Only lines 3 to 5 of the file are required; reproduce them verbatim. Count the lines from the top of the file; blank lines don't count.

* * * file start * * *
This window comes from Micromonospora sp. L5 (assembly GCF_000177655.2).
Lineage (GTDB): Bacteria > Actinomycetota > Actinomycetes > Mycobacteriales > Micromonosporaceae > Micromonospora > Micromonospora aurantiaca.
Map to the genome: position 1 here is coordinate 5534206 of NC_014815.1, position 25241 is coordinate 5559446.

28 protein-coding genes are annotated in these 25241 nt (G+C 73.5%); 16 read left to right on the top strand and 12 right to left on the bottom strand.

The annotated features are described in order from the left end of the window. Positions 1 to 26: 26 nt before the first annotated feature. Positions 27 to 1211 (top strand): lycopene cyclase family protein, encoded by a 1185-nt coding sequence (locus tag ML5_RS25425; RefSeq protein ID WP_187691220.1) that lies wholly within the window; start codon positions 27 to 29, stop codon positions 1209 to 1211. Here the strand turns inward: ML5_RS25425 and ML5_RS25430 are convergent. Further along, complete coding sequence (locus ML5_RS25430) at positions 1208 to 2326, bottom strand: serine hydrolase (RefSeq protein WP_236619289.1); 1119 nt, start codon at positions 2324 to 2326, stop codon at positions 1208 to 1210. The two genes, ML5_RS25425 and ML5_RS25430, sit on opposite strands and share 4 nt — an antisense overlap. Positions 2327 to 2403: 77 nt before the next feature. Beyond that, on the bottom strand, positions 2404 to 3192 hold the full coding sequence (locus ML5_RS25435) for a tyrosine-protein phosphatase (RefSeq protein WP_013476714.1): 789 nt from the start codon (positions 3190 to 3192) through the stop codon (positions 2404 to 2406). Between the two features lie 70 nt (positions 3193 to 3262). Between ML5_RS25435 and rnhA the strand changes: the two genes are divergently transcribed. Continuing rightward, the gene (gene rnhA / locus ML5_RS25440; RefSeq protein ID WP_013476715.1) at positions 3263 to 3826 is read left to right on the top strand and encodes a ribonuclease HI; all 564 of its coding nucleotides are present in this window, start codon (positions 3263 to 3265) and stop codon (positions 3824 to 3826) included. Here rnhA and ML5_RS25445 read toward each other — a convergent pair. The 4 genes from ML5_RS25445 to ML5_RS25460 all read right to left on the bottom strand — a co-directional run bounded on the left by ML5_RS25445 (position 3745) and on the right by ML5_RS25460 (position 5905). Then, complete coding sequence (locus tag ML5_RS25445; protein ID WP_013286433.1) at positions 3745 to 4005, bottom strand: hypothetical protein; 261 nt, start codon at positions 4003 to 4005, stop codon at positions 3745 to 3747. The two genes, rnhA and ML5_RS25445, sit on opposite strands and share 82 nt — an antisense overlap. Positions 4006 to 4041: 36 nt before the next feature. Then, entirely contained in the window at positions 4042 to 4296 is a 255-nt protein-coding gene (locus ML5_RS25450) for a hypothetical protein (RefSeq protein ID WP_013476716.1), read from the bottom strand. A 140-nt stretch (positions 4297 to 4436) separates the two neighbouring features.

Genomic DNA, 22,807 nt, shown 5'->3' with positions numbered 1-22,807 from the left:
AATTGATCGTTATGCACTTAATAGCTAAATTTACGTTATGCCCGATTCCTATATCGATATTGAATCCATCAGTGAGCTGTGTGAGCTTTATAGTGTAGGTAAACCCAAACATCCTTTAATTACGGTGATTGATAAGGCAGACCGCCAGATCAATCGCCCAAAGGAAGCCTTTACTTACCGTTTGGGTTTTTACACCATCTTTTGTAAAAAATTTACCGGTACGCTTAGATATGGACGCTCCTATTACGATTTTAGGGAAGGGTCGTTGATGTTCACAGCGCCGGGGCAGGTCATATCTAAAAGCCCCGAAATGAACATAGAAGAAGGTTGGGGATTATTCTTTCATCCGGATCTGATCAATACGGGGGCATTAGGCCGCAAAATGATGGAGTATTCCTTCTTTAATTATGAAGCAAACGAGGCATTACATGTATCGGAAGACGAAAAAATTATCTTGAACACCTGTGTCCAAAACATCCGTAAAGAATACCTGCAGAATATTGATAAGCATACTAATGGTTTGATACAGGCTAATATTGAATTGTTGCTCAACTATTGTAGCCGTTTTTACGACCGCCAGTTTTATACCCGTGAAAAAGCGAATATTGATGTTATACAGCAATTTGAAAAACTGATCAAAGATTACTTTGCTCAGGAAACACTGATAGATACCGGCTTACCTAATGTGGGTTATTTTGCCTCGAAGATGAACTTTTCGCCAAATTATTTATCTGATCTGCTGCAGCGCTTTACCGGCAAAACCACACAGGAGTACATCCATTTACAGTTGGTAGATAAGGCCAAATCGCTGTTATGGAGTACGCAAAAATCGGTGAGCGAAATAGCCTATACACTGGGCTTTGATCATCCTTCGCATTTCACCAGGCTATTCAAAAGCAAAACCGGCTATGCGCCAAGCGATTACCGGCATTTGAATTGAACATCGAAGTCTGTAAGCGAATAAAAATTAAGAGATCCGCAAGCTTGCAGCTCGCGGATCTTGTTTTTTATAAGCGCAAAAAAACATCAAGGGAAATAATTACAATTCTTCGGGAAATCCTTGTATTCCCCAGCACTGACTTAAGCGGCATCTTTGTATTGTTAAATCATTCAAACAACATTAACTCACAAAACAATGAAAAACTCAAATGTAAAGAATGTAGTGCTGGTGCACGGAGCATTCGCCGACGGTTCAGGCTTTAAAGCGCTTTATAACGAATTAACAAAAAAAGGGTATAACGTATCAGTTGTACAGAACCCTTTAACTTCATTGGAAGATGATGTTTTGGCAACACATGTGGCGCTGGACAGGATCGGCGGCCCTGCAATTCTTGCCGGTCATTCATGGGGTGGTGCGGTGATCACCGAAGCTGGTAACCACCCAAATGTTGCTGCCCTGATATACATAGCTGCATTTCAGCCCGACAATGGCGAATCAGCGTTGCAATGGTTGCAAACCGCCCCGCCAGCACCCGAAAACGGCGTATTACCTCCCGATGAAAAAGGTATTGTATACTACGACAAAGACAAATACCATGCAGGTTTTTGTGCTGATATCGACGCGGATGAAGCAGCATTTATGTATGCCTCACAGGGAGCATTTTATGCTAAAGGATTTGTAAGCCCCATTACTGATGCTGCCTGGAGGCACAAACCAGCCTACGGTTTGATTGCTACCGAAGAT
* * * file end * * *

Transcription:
Map to the genome: position 1 here is coordinate 5534206 of NC_014815.1, position 25241 is coordinate 5559446.

28 protein-coding genes are annotated in these 25241 nt (G+C 73.5%); 16 read left to right on the top strand and 12 right to left on the bottom strand.

The annotated features are described in order from the left end of the window. Positions 1 to 26: 26 nt before the first annotated feature. Positions 27 to 1211 (top strand): lycopene cyclase family protein, encoded by a 1185-nt coding sequence (locus tag ML5_RS25425; RefSeq protein ID WP_187691220.1) that lies wholly within the window; start codon positions 27 to 29, stop codon positions 1209 to 1211. Here the strand turns inward: ML5_RS25425 and ML5_RS25430 are convergent. Further along, complete coding sequence (locus ML5_RS25430) at positions 1208 to 2326, bottom strand: serine hydrolase (RefSeq protein WP_236619289.1); 1119 nt, start codon at positions 2324 to 2326, stop codon at positions 1208 to 1210. The two genes, ML5_RS25425 and ML5_RS25430, sit on opposite strands and share 4 nt — an antisense overlap. Positions 2327 to 2403: 77 nt before the next feature. Beyond that, on the bottom strand, positions 2404 to 3192 hold the full coding sequence (locus ML5_RS25435) for a tyrosine-protein phosphatase (RefSeq protein WP_013476714.1): 789 nt from the start codon (positions 3190 to 3192) through the stop codon (positions 2404 to 2406). Between the two features lie 70 nt (positions 3193 to 3262). Between ML5_RS25435 and rnhA the strand changes: the two genes are divergently transcribed. Continuing rightward, the gene (gene rnhA / locus ML5_RS25440; RefSeq protein ID WP_013476715.1) at positions 3263 to 3826 is read left to right on the top strand and encodes a ribonuclease HI; all 564 of its coding nucleotides are present in this window, start codon (positions 3263 to 3265) and stop codon (positions 3824 to 3826) included. Here rnhA and ML5_RS25445 read toward each other — a convergent pair. The 4 genes from ML5_RS25445 to ML5_RS25460 all read right to left on the bottom strand — a co-directional run bounded on the left by ML5_RS25445 (position 3745) and on the right by ML5_RS25460 (position 5905). Then, complete coding sequence (locus tag ML5_RS25445; protein ID WP_013286433.1) at positions 3745 to 4005, bottom strand: hypothetical protein; 261 nt, start codon at positions 4003 to 4005, stop codon at positions 3745 to 3747. The two genes, rnhA and ML5_RS25445, sit on opposite strands and share 82 nt — an antisense overlap. Positions 4006 to 4041: 36 nt before the next feature. Then, entirely contained in the window at positions 4042 to 4296 is a 255-nt protein-coding gene (locus ML5_RS25450) for a hypothetical protein (RefSeq protein ID WP_013476716.1), read from the bottom strand. A 140-nt stretch (positions 4297 to 4436) separates the two neighbouring features.